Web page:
Former U.S. coach Bruce Arena offers his World Cup predictions

Nigeria at United States, friendly
U.S. forward Jozy Altidore controls the ball during an international friendly match against Nigeria on Saturday. How will the U.S. fare in the World Cup?
(Stephen M. Dowell / MCT)

The greatest sporting event on the planet, the 2014 FIFA World Cup, begins Thursday in Sao Paulo, Brazil, with the host country and favorite, Brazil, taking on a competitive Croatian team. I believe this World Cup will leave many of the traditional powers in the sport vying for the world’s most coveted trophy.

There will be a number of challenges for the competing teams, FIFA and the local organizing committee. This World Cup resembles the ’94 Cup in the United States because the geographical distances between the Brazilian venues are great and the weather conditions (heat and humidity) will be challenging. The logistics and venue readiness are also of concern. It will require a perfectly coordinated effort by the Brazilians and FIFA to pull off the event in the fashion expected of a host country.

But the 2014 World Cup has the potential to become one of the greatest of all time. I believe we will see high-scoring games. There are an incredible group of attacking players in this tournament: Cristiano Ronaldo (Portugal), Lionel Messi (Argentina), Luis Suarez (Uruguay), Diego Costa (Spain), Edin Dzeko (Bosnia-Herzegovina), Wayne Rooney (England), Neymar (Brazil) and Robin Van Persie (Holland). We will also see the game’s best midfielders: Xavi and Iniesta (Spain), Luka Modric (Croatia) and Yaya Toure (Ivory Coast), among others. Unfortunately, the tournament has lost two great attacking players due to injury, Franck Ribery (France) and Marco Reus (Germany), which could greatly impact their countries.

We should see the traditional powers from Europe (Germany, Spain, France and Italy) and South America (Brazil and Argentina) advance out of group play. Additionally, the African countries (Ivory Coast and Cameroon) will show well. This spells bad news for the CONCACAF, Asia and Oceania countries. If there is a long shot in this tournament, it will come from one of the South American countries (Colombia or Uruguay) and possibly Belgium.


Being a fan of the World Cup is a lot easier and a lot more fun than coaching in one. But having said that, I would do it all over again!

Now allow me to make my predictions:

I see Brazil winning Group A. The key game will be Cameroon-Mexico, with Cameroon surprisingly winning and ultimately advancing to the round of 16. In Group B, the opening matchup of Spain vs. Netherlands will set the tone. I see Spain prevailing, with Chile finishing second in group play. For me, Group C is predictable: Colombia and the Ivory Coast should advance. Group D is a tough one, and the opening game between England and Italy is the key match; I see Uruguay and Italy advancing. Groups E and F are predictable as well: I see Ecuador, France, Argentina and Bosnia-Herzegovina advancing into the round of 16.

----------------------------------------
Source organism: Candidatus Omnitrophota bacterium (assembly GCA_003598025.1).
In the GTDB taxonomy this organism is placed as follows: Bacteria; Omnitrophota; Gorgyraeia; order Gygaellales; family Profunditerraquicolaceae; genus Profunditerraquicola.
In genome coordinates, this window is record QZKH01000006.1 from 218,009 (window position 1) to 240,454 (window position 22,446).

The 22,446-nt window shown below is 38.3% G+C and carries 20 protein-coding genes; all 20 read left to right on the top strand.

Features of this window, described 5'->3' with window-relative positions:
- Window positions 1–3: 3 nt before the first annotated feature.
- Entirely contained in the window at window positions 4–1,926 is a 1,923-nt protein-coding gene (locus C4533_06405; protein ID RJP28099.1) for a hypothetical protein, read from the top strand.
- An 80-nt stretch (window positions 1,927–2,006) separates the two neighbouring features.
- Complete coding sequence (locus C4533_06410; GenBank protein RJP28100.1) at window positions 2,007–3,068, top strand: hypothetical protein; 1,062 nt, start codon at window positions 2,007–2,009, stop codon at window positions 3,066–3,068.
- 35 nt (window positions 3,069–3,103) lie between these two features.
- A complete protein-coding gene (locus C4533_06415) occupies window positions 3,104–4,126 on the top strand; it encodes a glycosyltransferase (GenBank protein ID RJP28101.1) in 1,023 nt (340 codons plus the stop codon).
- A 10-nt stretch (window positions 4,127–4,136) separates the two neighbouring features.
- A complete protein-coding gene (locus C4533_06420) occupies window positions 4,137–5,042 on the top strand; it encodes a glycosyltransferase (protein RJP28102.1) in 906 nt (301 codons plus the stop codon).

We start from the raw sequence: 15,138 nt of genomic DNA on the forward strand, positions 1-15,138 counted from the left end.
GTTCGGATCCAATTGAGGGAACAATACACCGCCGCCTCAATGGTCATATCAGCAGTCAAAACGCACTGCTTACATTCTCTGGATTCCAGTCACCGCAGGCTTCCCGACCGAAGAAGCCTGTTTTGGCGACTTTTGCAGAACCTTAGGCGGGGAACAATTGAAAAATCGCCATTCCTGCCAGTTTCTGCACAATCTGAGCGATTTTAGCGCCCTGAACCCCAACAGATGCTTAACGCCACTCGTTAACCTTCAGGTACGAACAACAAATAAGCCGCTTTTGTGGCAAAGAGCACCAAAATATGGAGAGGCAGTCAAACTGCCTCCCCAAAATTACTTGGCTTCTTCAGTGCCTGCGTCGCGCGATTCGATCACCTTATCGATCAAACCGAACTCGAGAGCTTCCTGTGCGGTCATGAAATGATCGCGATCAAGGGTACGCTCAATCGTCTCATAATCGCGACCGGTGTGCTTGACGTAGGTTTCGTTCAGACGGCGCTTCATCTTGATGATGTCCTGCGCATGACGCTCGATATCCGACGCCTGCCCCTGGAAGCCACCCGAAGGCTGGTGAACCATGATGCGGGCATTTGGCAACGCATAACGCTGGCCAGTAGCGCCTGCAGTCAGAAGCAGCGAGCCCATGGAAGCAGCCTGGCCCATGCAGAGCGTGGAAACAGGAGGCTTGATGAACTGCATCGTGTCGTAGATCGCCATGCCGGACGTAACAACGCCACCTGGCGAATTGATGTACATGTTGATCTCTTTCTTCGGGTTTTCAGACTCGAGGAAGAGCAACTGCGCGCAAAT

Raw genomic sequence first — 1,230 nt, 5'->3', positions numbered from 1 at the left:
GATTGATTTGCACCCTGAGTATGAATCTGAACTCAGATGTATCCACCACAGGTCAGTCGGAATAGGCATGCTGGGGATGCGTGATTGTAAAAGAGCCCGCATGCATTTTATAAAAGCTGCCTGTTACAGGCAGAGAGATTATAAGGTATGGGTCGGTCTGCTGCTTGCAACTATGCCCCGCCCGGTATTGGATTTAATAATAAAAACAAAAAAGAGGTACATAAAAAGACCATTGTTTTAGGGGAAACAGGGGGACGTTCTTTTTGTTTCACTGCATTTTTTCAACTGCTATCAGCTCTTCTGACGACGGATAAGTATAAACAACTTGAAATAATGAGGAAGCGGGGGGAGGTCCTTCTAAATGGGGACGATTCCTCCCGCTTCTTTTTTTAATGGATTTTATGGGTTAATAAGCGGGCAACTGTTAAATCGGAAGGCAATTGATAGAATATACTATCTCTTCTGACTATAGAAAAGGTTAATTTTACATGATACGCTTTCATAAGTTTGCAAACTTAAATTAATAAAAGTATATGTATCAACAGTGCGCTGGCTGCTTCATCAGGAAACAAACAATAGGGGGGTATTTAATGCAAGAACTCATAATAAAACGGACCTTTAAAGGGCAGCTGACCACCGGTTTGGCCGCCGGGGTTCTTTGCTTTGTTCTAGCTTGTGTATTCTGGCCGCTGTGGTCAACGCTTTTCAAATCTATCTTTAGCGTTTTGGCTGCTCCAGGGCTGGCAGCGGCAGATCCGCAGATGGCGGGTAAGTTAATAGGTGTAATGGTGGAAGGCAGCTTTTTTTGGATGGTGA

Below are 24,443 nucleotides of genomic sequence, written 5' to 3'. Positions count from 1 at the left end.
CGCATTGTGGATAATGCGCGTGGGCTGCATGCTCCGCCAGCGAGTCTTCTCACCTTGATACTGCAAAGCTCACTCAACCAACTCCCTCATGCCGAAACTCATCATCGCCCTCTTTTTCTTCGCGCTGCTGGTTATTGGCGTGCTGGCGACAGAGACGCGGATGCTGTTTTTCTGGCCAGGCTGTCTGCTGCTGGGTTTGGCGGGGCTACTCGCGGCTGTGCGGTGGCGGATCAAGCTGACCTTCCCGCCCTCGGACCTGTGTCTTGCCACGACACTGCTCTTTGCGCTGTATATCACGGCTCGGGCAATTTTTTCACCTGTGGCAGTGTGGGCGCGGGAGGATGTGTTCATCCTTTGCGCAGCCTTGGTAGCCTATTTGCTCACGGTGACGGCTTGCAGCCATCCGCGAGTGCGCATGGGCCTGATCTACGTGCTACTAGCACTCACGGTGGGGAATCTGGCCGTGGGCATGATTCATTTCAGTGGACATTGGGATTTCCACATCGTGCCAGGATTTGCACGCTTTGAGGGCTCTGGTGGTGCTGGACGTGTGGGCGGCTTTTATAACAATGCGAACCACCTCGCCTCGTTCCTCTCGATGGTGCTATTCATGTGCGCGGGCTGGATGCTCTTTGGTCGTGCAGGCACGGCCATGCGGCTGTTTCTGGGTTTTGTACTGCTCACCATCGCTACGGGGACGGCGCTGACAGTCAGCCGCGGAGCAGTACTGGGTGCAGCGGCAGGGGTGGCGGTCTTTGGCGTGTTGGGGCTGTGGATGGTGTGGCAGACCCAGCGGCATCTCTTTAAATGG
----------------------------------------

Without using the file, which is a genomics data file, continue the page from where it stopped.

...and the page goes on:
Group G is among the most difficult to predict. Clearly, Germany should prevail. However, the opening games, Germany vs. Portugal and the U.S. vs. Ghana, are tough calls, and the winners should advance. That said, I see this group being decided on the last day of play (June 26).


I do see some advantages for the U.S. They start the competition late (June 16), allowing time to get acclimated to Brazil and get a feel for the competition, officiating, field, climatic conditions and the pace of games. They play arguably the weakest team (Ghana) first and the most difficult team (Germany) last. Portugal’s strength is in question because of fitness issues with Ronaldo and Pepe. Meanwhile, the U.S. enters the tournament with improving play in the defensive end, and the team is injury-free and very fit.

For the U.S. to advance to the round of 16 it will need outstanding play from Tim Howard in goal, must score off of set pieces, play in low-scoring games and, in all honesty, must beat Ghana. I see the U.S. and Portugal fighting for the second position in the group, with Germany having already qualified to advance before it faces the U.S. In the end, I see the U.S. advancing with a total of five points (three points with a win over Ghana, plus two points for draws against Portugal and Germany), slightly edging out Portugal. Lastly, Belgium will win Group H, and I see Russia finishing second ahead of South Korea.

The round of 16 will be composed of teams from Europe (seven), South America (six), Africa (two) and CONCACAF (one), with Mexico, the Netherlands, Portugal and England going home early.

The final standings in group play will determine the matchups right through to the finals on July 13. We could see Brazil, Argentina, Germany and Spain advancing to the semifinals, which would be an incredible climax to what could be the best World Cup of all time. In the end, I believe Brazil will prevail. Enjoy the World Cup!

Arena is general manager and coach of the Galaxy and was coach of the U.S. national team in the 2002 and 2006 World Cups.